Ron Gilbert is one of the legends of adventure game design, having been one of the major driving forces behind Maniac Mansion and the first two Monkey Island games. Yet he left LucasArts in 1992, and while he’s stayed in the game industry every since, working on games like Putt-Putt, Total Annihilation, Deathspank, and The Cave, these really haven’t been adventure games, at least in the traditional sense. In late 2014, he pitched Thimbleweed Park on Kickstarter, rejoining to fellow Maniac Mansion designers Gary Winnick and David Fox, to a new point-and-click that recalled LucasArts’ glory days. After its success, it released just over two years later, in early 2017.
The story focuses on the eponymous town of Thimbleweed Park, a small town of about 80 people comfortably out in the middle of nowhere. At first, the game puts you in the role of a German visitor, given some rather suspicious instructions to meet down by a river under the cover of darkness. Predictably, things don’t go well for him, and he ends up as a corpse floating in the water. Two FBI agents – Agent Ray and Agent Reyes – show up to investigate the murder, and while they’re initially annoyed at the assignment, they each have their own reasons to visit this weird little place.
The game positions itself as a satire of the kind of oddball quasi-supernatural detective shows popular in the 90s, particularly Twin Peaks. Ray and Reyes initially seem like Scully and Mulder from The X-Files, though that particular resemblance is only skindeep. Otherwise, the town itself and its bizarre inhabitants take the forefront of the adventure. The denizens aren’t actually that concerned about the murder of the mysterious outsider, as instead they’re busy grieving over the recent death of Chuck Edmond, the local pillow magnate. Something of a local hero, his technical expertise created a town filled with advanced machines all quaintly powered by vacuum tubes (in addition to creating some damn fluffy pillows). But due to some mysterious circumstances, the pillow factory burned down, the local economy has since been ruined, and Chuck himself passed away. Of course, these incidents are connected, it’s just a matter of piecing everything together.
Beyond Ray and Reyes, there are three other playable characters. Ransome the Insult Clown is…well, his name is pretty self explanatory. He used to have an extremely popular act where he got in front of crowds and insulted them relentlessly, until he mocked the wrong woman and got himself cursed with the inability to take off his makeup. Combined with the disappearance of Chuck and death spiral of the town, he’s since taken to living alone in the derelict remnants of the circus.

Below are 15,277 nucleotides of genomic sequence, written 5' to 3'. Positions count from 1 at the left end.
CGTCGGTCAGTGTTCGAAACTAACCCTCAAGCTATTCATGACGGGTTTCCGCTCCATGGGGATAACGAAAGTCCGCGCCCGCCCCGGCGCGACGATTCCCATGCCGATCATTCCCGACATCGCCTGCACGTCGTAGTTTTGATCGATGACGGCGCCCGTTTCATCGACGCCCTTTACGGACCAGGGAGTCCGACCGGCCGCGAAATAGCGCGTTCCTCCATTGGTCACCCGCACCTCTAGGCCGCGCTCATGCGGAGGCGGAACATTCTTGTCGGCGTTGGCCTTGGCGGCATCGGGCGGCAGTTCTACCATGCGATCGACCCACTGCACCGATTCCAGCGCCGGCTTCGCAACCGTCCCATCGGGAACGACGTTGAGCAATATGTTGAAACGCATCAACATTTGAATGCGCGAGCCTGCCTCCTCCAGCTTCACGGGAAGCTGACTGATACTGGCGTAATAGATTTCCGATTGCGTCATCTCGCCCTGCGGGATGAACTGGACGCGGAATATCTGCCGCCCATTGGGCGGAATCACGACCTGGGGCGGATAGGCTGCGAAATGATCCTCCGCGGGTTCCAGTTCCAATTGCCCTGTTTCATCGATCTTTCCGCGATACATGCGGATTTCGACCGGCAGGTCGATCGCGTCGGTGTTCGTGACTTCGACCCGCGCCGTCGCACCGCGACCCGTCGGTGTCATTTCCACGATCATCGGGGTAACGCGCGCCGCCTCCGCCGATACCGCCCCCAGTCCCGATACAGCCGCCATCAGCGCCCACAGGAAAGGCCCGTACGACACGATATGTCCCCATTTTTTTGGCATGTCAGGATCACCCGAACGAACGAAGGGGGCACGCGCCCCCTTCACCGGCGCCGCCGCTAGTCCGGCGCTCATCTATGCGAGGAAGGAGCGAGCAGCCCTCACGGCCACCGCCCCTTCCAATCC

More tightly connected with the plot are Franklin, Chuck’s nebbish brother, and Dolores, his daughter. You don’t get to play as Franklin for too long before he also meets an untimely death, but then you get to control him as a ghost, joining the rest of the departed as spectres haunting the local hotel. Meanwhile, Dolores is an aspiring adventure game designer, who leaves behind her destiny as Chuck’s heir to work for the in-game equivalent of LucasArts. Like Maniac Mansion and Zak McCracken, you can switch between any of the characters once they’re introduced, and can act independently.
The characters are designed in the same style as Maniac Mansion, with large heads and skinny bodies, though they’re much more detailed than they were in the C64/DOS days, looking more like the Japan-only FM Towns release of Zak McKracken. The backgrounds relish in the low res pixel art look, but with a much larger palette than could be expressed with 256 color VGA. The interface, with its nine verbs and inventory icons, calls back to Monkey Island 2, and you can even enable an option that uses the classic fonts. You can run by double clicking or even by holding down the button and guiding your character, so moving around is quick. Early in the game you also get a map so you can move to all of the major locations easily. The status bar is also transparent, allowing for various foreground elements to be seen, like the toes of a corpse in the morgue. The entire game is also voice acted, all of it excellent. One quaint aspect from the old days is that, if you’re playing on a computer, you need to hit the period key to skip dialogue, rather than clicking through it.